Bloomberg Analysis Finds ‘Doughnut Hole’ Deal To Cost Drugmakers Less Than 1% Of Profits
News outlets report how closing the Medicare 'Doughnut Hole' affects drugmakers and seniors.
Bloomberg: "Drugmakers led by Pfizer Inc., AstraZeneca and Bristol-Myers Squibb Co. may provide more than $2 billion in drug discounts to senior citizens next year under a deal pharmaceutical companies made with the White House, according to data compiled by Bloomberg." The data came from a recent report released by Medicare. "Pfizer, the world's largest drug company, will cede less than half of 1 percent of its $50 billion in annual revenue under the arrangement." Les Funteyder, a health care analyst in New York, calls it "a good deal for pharma."
The arrangement "provides Medicare beneficiaries who fall into a coverage gap known as the 'doughnut hole' 50 percent off brand-name medications. Worldwide sales by brand-name drugmakers in 2008 totaled $288 billion, according to data from the drug industry's trade association." As part of the deal struck between Democrats and drugmakers, "In return for providing the price breaks and other concessions, pharmaceutical companies avoided policies such as allowing importation of drugs and having the government negotiate drug prices for Medicare beneficiaries" (Armstrong, 10/1).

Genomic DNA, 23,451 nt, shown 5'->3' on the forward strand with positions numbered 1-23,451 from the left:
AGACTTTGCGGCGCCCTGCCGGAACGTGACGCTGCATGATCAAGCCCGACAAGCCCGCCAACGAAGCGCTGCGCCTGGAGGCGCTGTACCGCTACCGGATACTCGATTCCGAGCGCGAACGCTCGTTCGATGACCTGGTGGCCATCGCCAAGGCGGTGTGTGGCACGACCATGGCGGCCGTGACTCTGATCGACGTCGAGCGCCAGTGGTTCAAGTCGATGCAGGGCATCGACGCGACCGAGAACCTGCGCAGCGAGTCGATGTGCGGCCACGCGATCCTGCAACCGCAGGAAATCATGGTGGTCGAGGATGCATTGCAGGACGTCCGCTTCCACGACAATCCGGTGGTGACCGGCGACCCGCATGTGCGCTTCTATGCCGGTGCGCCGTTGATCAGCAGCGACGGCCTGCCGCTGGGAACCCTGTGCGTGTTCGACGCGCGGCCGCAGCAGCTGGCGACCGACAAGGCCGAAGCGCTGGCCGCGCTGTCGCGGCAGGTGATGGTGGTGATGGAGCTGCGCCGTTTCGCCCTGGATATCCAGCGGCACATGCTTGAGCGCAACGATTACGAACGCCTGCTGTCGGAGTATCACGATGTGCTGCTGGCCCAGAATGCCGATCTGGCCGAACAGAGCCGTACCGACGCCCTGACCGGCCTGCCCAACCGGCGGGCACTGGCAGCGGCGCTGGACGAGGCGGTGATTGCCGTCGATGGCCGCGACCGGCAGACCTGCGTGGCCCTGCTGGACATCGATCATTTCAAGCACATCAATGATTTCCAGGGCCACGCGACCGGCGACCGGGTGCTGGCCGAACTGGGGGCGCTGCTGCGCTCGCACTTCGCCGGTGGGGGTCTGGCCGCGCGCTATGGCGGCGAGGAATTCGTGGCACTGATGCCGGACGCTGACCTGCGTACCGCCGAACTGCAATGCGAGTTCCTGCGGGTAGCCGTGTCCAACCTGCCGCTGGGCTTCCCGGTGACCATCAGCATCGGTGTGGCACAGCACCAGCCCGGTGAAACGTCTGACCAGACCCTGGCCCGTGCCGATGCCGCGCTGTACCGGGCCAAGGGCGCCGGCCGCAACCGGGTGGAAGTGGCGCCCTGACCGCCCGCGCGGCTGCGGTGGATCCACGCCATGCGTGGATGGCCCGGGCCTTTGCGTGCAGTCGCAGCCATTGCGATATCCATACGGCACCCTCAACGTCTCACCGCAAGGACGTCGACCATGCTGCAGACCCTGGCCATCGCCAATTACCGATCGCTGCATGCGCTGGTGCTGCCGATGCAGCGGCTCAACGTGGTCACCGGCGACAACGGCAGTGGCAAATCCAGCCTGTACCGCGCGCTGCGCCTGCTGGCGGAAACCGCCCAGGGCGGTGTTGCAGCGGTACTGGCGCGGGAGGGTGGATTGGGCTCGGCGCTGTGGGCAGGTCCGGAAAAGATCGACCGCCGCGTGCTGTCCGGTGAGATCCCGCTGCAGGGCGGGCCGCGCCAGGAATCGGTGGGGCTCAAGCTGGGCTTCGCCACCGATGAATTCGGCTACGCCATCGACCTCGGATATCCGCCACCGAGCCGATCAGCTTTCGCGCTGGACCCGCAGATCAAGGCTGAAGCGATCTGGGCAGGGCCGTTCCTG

In a reported column, NorthJersey.com explains the seniors' perspective: "Over time, the Affordable Care Act will close the doughnut hole entirely. In 2011, pharmaceutical companies will provide a discount of 50 percent on brand-name drugs to low- and middle-income beneficiaries who find themselves in the gap. Then, the doughnut hole itself will shrink a bit every year, ultimately disappearing entirely in 2020. But for starters, doughnut-hole victims get a one-time, tax-free $250 rebate check this year" (Miller, 10/1).
Meanwhile, in a second story, Bloomberg reports that "Wal-Mart Stores Inc., the world's largest retailer, said it will team with health insurer Humana Inc. to offer the cheapest prescription drug plan in the U.S., as the companies seek to take sales of medications from rivals. The companies will begin marketing the plan today to Americans in Medicare ..., William Fleming, a Humana vice-president, said in a conference call yesterday. The policies, which take effect Jan. 1, will cost $14.80 a month, less than half the average premium this year, and will boost sales for both companies" (Nussbaum and Boyle, 10/1).